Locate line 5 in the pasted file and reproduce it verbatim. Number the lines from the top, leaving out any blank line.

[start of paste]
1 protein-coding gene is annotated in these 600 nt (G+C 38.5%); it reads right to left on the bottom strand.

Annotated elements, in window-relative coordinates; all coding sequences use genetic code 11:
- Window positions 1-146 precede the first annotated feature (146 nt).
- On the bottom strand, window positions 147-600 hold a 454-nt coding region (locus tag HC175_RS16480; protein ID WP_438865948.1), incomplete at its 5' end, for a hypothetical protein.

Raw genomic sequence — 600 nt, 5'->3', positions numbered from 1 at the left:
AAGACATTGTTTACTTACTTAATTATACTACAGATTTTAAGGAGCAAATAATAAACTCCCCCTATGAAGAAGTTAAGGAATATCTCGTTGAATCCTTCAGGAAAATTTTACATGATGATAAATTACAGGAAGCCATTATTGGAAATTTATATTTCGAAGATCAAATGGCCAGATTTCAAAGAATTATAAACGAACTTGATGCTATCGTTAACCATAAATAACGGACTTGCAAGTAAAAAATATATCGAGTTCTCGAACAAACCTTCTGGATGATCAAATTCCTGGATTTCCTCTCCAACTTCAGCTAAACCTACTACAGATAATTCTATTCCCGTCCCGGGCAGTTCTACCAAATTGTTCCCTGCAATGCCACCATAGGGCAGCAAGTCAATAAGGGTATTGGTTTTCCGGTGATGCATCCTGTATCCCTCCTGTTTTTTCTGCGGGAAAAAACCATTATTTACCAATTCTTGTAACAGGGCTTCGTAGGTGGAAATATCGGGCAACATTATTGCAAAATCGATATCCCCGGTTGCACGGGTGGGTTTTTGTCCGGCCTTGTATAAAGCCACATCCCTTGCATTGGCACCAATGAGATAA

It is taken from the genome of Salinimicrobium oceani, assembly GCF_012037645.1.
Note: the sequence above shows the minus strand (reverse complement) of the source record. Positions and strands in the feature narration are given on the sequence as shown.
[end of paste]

Raw genomic sequence — 600 nt, 5'->3', positions numbered from 1 at the left: